Such Character

I’ve met many interesting characters in the novels I’ve read this year:

ANGELA in The Wife by Alafair Burke. She is memorable because she is not what she seems. Truly an example of the unreliable narrator.

ANNA in The Woman in the Window by A.J. Finn. So neurotic, but…wait…what else is going on with this character? This is a richly developed portrait of a damaged individual.

DANA in Kindred by Octavia Butler. She is a fiercely determined woman who seeks to right what is wrong but against tremendous odds.

ROY in An American Marriage by Tayari Jones. He is an African American male who is unjustly accused and incarcerated. He is a survivor.

TOMAS in The Hummingbird’s Daughter by Luis Alberto Urrea. He is a philandering husband and a hedonist, but one who loves his daughter and risks his life to protect her.

MARGOT in The Education of Margot Sanchez by Lilliam Rivera. Obstinate, reckless, and immature, Margot, a teen, learns the hard way that the choices we make can set us off on the wrong course.

LAURA in Love Field by Virginia Alanis. She is impressive, because unlike Margot, she tries to make the right choices, but when she doesn’t, she recognizes her mistake and alters her course. She is wise beyond her seventeen years.

These are the characters that have stood out the most in the novels I’ve read so far this year. I look forward to meeting more before the year is over.

Appreciating Sci-Fi Fiction

Last month, a friend became aware that I am a huge fan of science fiction movies and television series, but that I rarely read sci-fi novels. She offered to share with me a DVD course “How Great Science Fiction Works,” part of the Great Courses series. I’m only halfway through the course, but I already feel that my eyes have been opened to a genre that I’ve previously pretty much ignored.

Though I have read some sci-fi, I’ve often found it too action-oriented and weak in character development. But what I am realizing by watching this course is that sci-fi is also a fiction of ideas, often inspired by real world events. Often this genre will project into the future, basing plot, technological devices, and science on ideas that might only just be forming in the present day. For example, last year I read Octavia Butler’s Parable of the Sower, which is set in a dystopian California of the future, devastated by an ecological crisis. This book was published in 1993. One cannot read a newspaper today without being aware of the effects of climate change. Butler imagines a world where environmental change leads to people fighting over the scarcest resource: water.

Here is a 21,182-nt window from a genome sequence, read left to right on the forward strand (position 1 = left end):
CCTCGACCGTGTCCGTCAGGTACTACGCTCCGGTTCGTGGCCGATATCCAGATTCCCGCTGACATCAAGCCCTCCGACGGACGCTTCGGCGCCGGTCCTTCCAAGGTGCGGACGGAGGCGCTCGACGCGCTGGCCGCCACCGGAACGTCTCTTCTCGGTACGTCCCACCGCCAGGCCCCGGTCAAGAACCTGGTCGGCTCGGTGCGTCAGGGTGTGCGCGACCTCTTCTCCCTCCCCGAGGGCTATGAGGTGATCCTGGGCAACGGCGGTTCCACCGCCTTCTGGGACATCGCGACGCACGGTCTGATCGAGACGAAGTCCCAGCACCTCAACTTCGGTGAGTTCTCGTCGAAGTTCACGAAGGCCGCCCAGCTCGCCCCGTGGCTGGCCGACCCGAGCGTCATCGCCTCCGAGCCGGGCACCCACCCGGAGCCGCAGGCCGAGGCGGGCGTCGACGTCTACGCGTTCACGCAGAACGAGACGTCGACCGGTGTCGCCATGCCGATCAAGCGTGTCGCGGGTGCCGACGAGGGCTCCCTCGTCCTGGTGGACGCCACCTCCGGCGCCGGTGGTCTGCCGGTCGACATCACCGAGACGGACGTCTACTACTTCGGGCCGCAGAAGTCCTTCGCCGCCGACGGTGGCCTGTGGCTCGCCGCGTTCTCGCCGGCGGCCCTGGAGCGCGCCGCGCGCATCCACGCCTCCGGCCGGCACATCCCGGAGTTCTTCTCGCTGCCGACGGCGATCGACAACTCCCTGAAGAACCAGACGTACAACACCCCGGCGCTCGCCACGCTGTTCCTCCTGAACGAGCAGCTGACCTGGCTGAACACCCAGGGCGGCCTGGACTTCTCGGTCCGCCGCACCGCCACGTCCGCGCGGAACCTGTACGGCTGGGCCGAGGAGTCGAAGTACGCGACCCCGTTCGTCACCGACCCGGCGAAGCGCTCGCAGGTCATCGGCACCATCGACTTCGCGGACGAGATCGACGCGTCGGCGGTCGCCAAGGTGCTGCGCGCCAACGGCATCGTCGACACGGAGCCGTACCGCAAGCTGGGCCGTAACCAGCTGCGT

Over and over again, the Great Courses DVD gives examples of fiction that was ahead of its time. This has prodded me to pick up some science fiction and check it out, give it another chance. I just finished Butler’s Kindred, which is impressive (though I think it’s a stretch to call it sci-fi when the method of time travel is never explained). Next, I’m considering taking on Dune by Frank Herbert. Maybe. If not Dune, certainly I’ll try one of the other sci-fi classics recommended in this course.

For Book Club Discussions

At least once a year I like to blog about books I think would make for good book club discussions. After attending my book club meeting yesterday, I decided to address the topic again on this blog. In our group we discussed Jaime Ford’s Love and Other Consolation Prizes, a historical novel about a young half Chinese boy in early 1960s’ Seattle. All of us liked it. When all of us like a book, though, it seems that our discussion is not as lively or lengthy, and that was the case yesterday. We agreed that it’s a sweet story.

Here is a short list of books I’ve read this past year that I think might lead to lively discussions because possibly not all readers will have the same response to them:

A Wrinkle in Time by Madeleine L’Engle is a classic children’s sci-fi/fantasy tale. Children’s books can be good choices for adult discussion groups. L’Engle raises important issues with universal themes: love conquers all, the power to overcome fear, the value of being a unique individual.

The Woman in the Window by A.J. Finn. This will certainly be made into a film because it’s an exciting and suspenseful thriller. I think it would spark discussion in a book club meeting because of some of its implausible plot points and its whodunit aspect.